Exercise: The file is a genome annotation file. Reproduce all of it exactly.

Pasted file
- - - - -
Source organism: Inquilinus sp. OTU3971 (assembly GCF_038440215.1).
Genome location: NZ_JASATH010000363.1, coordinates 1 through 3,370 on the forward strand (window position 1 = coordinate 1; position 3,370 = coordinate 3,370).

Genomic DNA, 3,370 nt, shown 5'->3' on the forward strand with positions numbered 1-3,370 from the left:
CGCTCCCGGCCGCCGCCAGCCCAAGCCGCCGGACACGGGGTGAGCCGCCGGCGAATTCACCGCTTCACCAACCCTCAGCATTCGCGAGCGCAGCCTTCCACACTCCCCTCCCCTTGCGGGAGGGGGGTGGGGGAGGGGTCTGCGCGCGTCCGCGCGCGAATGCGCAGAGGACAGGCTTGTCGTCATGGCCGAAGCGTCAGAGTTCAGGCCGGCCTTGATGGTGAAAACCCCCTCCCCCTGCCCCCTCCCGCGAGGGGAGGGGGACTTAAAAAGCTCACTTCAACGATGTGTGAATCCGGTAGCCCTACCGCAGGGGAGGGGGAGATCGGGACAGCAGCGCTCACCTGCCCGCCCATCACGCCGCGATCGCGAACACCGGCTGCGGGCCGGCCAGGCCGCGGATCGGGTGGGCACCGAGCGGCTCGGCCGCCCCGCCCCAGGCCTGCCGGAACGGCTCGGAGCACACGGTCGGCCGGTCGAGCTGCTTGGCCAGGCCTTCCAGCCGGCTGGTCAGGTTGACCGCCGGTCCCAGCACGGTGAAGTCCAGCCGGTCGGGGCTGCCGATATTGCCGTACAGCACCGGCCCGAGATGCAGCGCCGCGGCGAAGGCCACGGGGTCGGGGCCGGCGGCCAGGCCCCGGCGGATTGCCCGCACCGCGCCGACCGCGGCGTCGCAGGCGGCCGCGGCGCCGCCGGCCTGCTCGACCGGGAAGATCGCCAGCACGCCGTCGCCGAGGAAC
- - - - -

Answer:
Source organism: Inquilinus sp. OTU3971 (assembly GCF_038440215.1).
Genome location: NZ_JASATH010000363.1, coordinates 1 through 3,370 on the forward strand (window position 1 = coordinate 1; position 3,370 = coordinate 3,370).

Genomic DNA, 3,370 nt, shown 5'->3' on the forward strand with positions numbered 1-3,370 from the left:
CGCTCCCGGCCGCCGCCAGCCCAAGCCGCCGGACACGGGGTGAGCCGCCGGCGAATTCACCGCTTCACCAACCCTCAGCATTCGCGAGCGCAGCCTTCCACACTCCCCTCCCCTTGCGGGAGGGGGGTGGGGGAGGGGTCTGCGCGCGTCCGCGCGCGAATGCGCAGAGGACAGGCTTGTCGTCATGGCCGAAGCGTCAGAGTTCAGGCCGGCCTTGATGGTGAAAACCCCCTCCCCCTGCCCCCTCCCGCGAGGGGAGGGGGACTTAAAAAGCTCACTTCAACGATGTGTGAATCCGGTAGCCCTACCGCAGGGGAGGGGGAGATCGGGACAGCAGCGCTCACCTGCCCGCCCATCACGCCGCGATCGCGAACACCGGCTGCGGGCCGGCCAGGCCGCGGATCGGGTGGGCACCGAGCGGCTCGGCCGCCCCGCCCCAGGCCTGCCGGAACGGCTCGGAGCACACGGTCGGCCGGTCGAGCTGCTTGGCCAGGCCTTCCAGCCGGCTGGTCAGGTTGACCGCCGGTCCCAGCACGGTGAAGTCCAGCCGGTCGGGGCTGCCGATATTGCCGTACAGCACCGGCCCGAGATGCAGCGCCGCGGCGAAGGCCACGGGGTCGGGGCCGGCGGCCAGGCCCCGGCGGATTGCCCGCACCGCGCCGACCGCGGCGTCGCAGGCGGCCGCGGCGCCGCCGGCCTGCTCGACCGGGAAGATCGCCAGCACGCCGTCGCCGAGGAAC